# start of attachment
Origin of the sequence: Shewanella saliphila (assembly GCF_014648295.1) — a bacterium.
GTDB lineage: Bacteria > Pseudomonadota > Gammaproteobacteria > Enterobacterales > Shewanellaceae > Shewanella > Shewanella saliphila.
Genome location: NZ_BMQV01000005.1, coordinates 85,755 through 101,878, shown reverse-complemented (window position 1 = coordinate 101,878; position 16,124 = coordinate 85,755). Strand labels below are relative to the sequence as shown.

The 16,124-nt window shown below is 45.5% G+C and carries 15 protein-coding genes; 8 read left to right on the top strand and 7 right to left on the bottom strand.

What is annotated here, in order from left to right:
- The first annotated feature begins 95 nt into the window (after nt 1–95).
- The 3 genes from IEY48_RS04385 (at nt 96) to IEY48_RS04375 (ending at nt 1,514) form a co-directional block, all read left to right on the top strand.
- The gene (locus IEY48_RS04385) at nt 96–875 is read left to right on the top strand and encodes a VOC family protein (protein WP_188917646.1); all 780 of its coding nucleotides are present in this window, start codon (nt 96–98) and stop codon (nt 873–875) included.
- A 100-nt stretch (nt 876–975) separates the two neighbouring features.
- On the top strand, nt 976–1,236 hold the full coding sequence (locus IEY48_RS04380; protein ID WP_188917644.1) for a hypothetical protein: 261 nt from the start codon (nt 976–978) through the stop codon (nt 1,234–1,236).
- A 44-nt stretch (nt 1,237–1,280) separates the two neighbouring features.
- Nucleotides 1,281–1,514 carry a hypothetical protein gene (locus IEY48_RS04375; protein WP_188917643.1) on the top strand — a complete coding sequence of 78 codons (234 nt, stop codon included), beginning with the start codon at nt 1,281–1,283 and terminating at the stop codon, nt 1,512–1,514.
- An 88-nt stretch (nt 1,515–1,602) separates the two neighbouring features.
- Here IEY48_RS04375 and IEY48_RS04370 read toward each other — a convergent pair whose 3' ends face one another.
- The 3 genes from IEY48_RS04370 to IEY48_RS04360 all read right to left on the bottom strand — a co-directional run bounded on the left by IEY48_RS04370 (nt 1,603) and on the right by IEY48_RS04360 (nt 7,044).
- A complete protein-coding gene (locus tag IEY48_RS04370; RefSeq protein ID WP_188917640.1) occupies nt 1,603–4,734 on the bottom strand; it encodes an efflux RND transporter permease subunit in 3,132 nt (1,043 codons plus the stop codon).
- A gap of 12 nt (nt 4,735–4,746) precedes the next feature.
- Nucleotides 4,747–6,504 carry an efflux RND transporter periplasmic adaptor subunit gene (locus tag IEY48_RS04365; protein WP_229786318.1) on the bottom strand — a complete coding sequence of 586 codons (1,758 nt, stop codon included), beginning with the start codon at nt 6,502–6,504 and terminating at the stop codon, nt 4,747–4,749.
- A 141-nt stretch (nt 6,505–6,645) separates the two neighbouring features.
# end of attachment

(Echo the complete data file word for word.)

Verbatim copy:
Origin of the sequence: Shewanella saliphila (assembly GCF_014648295.1) — a bacterium.
GTDB lineage: Bacteria > Pseudomonadota > Gammaproteobacteria > Enterobacterales > Shewanellaceae > Shewanella > Shewanella saliphila.
Genome location: NZ_BMQV01000005.1, coordinates 85,755 through 101,878, shown reverse-complemented (window position 1 = coordinate 101,878; position 16,124 = coordinate 85,755). Strand labels below are relative to the sequence as shown.

The 16,124-nt window shown below is 45.5% G+C and carries 15 protein-coding genes; 8 read left to right on the top strand and 7 right to left on the bottom strand.

What is annotated here, in order from left to right:
- The first annotated feature begins 95 nt into the window (after nt 1–95).
- The 3 genes from IEY48_RS04385 (at nt 96) to IEY48_RS04375 (ending at nt 1,514) form a co-directional block, all read left to right on the top strand.
- The gene (locus IEY48_RS04385) at nt 96–875 is read left to right on the top strand and encodes a VOC family protein (protein WP_188917646.1); all 780 of its coding nucleotides are present in this window, start codon (nt 96–98) and stop codon (nt 873–875) included.
- A 100-nt stretch (nt 876–975) separates the two neighbouring features.
- On the top strand, nt 976–1,236 hold the full coding sequence (locus IEY48_RS04380; protein ID WP_188917644.1) for a hypothetical protein: 261 nt from the start codon (nt 976–978) through the stop codon (nt 1,234–1,236).
- A 44-nt stretch (nt 1,237–1,280) separates the two neighbouring features.
- Nucleotides 1,281–1,514 carry a hypothetical protein gene (locus IEY48_RS04375; protein WP_188917643.1) on the top strand — a complete coding sequence of 78 codons (234 nt, stop codon included), beginning with the start codon at nt 1,281–1,283 and terminating at the stop codon, nt 1,512–1,514.
- An 88-nt stretch (nt 1,515–1,602) separates the two neighbouring features.
- Here IEY48_RS04375 and IEY48_RS04370 read toward each other — a convergent pair whose 3' ends face one another.
- The 3 genes from IEY48_RS04370 to IEY48_RS04360 all read right to left on the bottom strand — a co-directional run bounded on the left by IEY48_RS04370 (nt 1,603) and on the right by IEY48_RS04360 (nt 7,044).
- A complete protein-coding gene (locus tag IEY48_RS04370; RefSeq protein ID WP_188917640.1) occupies nt 1,603–4,734 on the bottom strand; it encodes an efflux RND transporter permease subunit in 3,132 nt (1,043 codons plus the stop codon).
- A gap of 12 nt (nt 4,735–4,746) precedes the next feature.
- Nucleotides 4,747–6,504 carry an efflux RND transporter periplasmic adaptor subunit gene (locus tag IEY48_RS04365; protein WP_229786318.1) on the bottom strand — a complete coding sequence of 586 codons (1,758 nt, stop codon included), beginning with the start codon at nt 6,502–6,504 and terminating at the stop codon, nt 4,747–4,749.
- A 141-nt stretch (nt 6,505–6,645) separates the two neighbouring features.